Why be so elliptical? Perhaps because we know Trump and his associates engaged in a great deal of illegal conduct between the election and the riot that had nothing to do with the mobs on January 6—not to mention a great deal of illegal conduct long before the election—and there has been a conspicuous lack of accountability for any of it.

There are elaborate apologetics out there suggesting Garland has some inherent obligation to start with the rioters if he’s going to build any case against Trump and his operatives, and Garland clearly wants people to believe the same—cf. “In complex cases, initial charges are often less severe than later charged offenses.” But it is far from legal consensus that Garland would need to establish a lower-level conspiracy to obstruct the January 6 certification in order to charge Trump with other crimes—like intimidating election and law enforcement officials—for which there is already ample evidence. You can listen to some of it here. As Rep. Adam Schiff (D-CA) has said many times, “if you or I did that, we'd be under indictment by now.” 

But even if you trust people who insist that the law is coming for Trump this time—that these things just take awhile—keep two more things in mind. 

  1. The insurrection has less than nothing to do with Trump’s documented, thoroughly investigated, criminal efforts to obstruct Special Counsel Robert Mueller’s investigation, the statutes of limitations on which have begun to lapse. They have less than nothing to do with the 2016 election crimes that landed Michael Cohen in prison, and in which prosecutors named Trump an unindicted co-conspirator. 
  2. There's only so much institutionalism that Garland’s obligation to uphold the law can withstand. We may not have “awhile” and there is no “as long as it takes.” There is only “as long as Republicans don’t win or steal an election.” If Republicans win or steal Congress in 2022, they will try to penetrate, shut down, or falsely discredit any January 6 investigations; if a Republican is president in 2025, the investigation will be shut down, and any loyalist serving time will be pardoned.

Back to the Rorschach test: Garland is right in one respect that the onus to save democracy can’t be his alone. “The obligation to keep Americans and American democracy safe is part of the historical inheritance of this department,” he said. “But…the Justice Department…cannot alone defend the right to vote. The responsibility to preserve democracy—and to maintain faith in the legitimacy of its essential processes—lies with every elected official and with every American.”

I completely agree with this; the deeds required to defend democracy reach beyond throwing people in jail. But if powerful people who try to steal an election don’t go to jail, there will be more attempts. It isn’t a prosecutor’s job to save democracy, but democracy is much harder to save if prosecutors refuse to investigate or charge those who conspire against it. 


The final front is legislative, and there’s been surprising movement, mostly positive, since we broke for the holidays. The gist is that while the Build Back Better Act sits on ice, Senate Majority Leader Chuck Schumer has promised that the Senate will “debate and consider” changes to the Senate rules that would allow democracy protections to pass; he’s also swatted away GOP entreaties to limit democracy protection to narrow changes to the Electoral Count Act, which would effectively kill non-partisan redistricting and leave all new state voter-suppression laws in place. In media appearances Schumer has admitted he has no commitments from Sens. Kyrsten Sinema (D-AZ) and Joe Manchin (D-WV) to side with democracy over Strom Thurmondism but said he hopes their positions will fold under the weight of the moment.

Keeping the moment weighty, though, will require Democrats to keep talking the way they did on January 6, 2022, every day after January 6, 2022. Of all the speeches Democrats made this week, my favorite came from Sen. Brian Schatz (D-HI). If Biden was speaking to all of America, Schatz meant to grab Washington elites—the press, the White House, his Senate colleagues—by the lapels and shake them. “They are now organizing the next coup in plain sight,” he said. “I don’t know the economics or the psychology behind it. Maybe it’s ratings or a natural tendency among the chattering class to not want to sound like a wild-eyed person; that being unworried is what passes for savvy in this town. But everyone, including those who consider themselves patriots, seem so chill about this that I’m genuinely alarmed. They are installing loyalists across the country in order to cheat and they are not being subtle about it. Meanwhile, the cocktail set in Washington is busy policing our tone and talking about Democratic overreach.”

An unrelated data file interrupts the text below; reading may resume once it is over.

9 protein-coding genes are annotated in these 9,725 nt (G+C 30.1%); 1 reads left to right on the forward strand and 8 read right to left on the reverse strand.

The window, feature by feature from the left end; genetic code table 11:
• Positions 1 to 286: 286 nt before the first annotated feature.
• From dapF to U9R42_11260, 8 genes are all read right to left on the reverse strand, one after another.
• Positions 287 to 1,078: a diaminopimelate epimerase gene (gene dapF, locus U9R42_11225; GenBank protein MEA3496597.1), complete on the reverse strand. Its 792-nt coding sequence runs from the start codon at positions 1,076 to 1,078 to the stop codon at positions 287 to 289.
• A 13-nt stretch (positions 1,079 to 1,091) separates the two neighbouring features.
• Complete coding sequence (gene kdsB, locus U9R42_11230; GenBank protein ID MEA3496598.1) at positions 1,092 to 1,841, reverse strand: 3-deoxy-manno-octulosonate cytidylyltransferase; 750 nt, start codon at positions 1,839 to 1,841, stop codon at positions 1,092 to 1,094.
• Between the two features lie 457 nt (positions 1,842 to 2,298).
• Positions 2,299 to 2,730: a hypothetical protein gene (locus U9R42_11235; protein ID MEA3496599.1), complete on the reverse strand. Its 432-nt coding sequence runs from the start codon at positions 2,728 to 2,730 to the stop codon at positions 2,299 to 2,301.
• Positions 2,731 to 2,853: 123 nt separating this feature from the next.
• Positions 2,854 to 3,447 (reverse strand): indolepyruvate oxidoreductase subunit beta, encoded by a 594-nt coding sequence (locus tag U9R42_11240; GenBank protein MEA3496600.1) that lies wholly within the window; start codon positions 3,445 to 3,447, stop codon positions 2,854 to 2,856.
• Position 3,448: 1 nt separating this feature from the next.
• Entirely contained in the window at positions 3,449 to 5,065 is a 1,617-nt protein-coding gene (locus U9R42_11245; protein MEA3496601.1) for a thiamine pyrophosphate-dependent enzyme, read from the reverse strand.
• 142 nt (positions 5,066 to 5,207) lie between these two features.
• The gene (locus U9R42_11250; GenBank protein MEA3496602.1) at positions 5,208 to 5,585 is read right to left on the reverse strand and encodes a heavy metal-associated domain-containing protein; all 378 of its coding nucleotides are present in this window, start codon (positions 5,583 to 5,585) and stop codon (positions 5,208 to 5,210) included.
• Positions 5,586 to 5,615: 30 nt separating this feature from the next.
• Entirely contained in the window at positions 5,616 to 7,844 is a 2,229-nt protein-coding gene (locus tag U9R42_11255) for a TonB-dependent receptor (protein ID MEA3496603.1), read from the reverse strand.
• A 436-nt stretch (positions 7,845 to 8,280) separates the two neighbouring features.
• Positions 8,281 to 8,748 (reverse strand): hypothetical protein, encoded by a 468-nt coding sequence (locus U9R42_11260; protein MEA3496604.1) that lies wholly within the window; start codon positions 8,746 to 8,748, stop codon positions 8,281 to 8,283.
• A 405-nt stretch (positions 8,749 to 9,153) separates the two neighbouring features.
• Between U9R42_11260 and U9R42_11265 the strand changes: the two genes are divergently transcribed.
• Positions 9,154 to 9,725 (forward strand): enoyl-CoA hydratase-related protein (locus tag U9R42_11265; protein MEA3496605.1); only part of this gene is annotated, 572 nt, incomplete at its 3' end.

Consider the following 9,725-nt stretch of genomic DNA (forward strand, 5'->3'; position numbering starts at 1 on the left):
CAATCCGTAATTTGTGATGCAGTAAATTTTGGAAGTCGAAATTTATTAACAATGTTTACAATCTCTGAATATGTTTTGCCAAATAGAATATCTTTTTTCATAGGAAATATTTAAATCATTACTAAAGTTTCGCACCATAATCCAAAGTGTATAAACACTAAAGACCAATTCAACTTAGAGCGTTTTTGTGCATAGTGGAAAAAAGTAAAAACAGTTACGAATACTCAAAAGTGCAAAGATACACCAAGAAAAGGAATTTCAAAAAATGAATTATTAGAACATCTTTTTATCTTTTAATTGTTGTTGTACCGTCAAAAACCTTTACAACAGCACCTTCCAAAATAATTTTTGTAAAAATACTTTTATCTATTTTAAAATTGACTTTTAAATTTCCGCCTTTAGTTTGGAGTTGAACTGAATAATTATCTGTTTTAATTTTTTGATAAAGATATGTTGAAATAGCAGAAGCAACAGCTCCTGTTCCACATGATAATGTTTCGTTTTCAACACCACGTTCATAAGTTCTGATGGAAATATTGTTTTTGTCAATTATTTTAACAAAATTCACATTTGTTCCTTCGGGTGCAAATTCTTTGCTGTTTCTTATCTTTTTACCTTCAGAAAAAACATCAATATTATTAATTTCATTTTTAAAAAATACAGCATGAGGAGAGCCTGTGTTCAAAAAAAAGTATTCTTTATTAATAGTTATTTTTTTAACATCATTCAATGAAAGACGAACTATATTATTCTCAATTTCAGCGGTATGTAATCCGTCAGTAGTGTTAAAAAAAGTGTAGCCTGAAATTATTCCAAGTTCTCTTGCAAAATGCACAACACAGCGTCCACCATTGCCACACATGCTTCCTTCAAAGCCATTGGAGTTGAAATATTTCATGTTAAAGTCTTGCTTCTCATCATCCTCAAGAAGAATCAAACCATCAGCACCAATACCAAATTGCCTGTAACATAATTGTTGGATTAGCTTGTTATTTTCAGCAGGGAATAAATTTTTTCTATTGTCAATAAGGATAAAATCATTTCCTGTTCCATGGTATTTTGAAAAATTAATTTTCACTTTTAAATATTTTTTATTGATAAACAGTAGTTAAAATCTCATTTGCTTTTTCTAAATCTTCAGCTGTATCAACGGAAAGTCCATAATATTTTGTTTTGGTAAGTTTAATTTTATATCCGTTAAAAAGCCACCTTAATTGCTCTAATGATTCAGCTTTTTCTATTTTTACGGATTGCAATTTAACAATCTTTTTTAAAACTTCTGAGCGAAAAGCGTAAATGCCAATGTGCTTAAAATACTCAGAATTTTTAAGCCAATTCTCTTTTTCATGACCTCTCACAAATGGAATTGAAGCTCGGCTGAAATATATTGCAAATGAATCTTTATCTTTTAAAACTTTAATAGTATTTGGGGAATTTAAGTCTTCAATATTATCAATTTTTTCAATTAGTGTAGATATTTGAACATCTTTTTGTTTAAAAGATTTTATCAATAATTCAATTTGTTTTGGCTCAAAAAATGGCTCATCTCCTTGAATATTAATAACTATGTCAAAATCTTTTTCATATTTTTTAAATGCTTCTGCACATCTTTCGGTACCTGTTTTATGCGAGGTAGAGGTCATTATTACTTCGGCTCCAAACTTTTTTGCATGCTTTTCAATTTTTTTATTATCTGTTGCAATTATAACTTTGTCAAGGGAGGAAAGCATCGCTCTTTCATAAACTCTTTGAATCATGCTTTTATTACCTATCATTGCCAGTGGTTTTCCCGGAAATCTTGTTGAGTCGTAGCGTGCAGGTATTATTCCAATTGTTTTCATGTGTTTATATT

Watch the whole thing here, and bookmark it for if and when those elites, including Biden, slip back into chill once the weekend’s over. 

Ideally they won’t do that. In November, Molly Jong-Fast wrote that Biden needs an enemy, and yesterday we saw how much he benefits from having one. I might tweak that to say: Biden had an enemy all along; his recent political woes stem in large part from his refusal to acknowledge it; and if Biden truly means to "stand in this breach" to "defend this nation," Thursday will mark a lasting change in his disposition.  

I can’t say I’m hopeful exactly, but I am gratified. It’s good to hear Biden use fighting words. I’m glad that Schumer will force the democracy fight, and that he’s teed the issue up to fill the gap between January 6 and Martin Luther King Day—another emotionally potent occasion. I’m gratified that Biden will take his democracy message on the hustings next week, and hopefully activists from across the country will pour into Washington when it comes time for senators to vote. Maybe Manchin and Sinema won’t ever be swayed, but they definitely won’t be if the country isn’t watching, because the political elite returns to chill, and they’re allowed to let democracy protection die quietly.  

Since we broke, Joe Manchin threw a hissy fit in which he all but killed the Build Back Better Act, then kinda backtracked to suggest they’ll still pass something pretty close to the deal he’d been negotiating with the White House. It’s just very unclear at the moment, but the last Big Tent of 2021 was all about the prospect of BBB’s failure and I stand by it.

Without weighing in on Don’t Look Up discourse, I liked Bill McKibben on what I’ve called the media’s “new news bias.” 

The operatives are right and the, uh, other operatives (?) are wrong. 

Good for Emmanuel Macron who is, whatever his shortcomings, very well situated for re-election.

Speaking as a fellow Jewish Harry Potter abstainer, YEAH WTF??

Longread recommendation: Jonathan Katz on a long-forgotten, alleged scheme to steal democracy, thwarted by a U.S. war hero with a pedigree in subverting democracy abroad.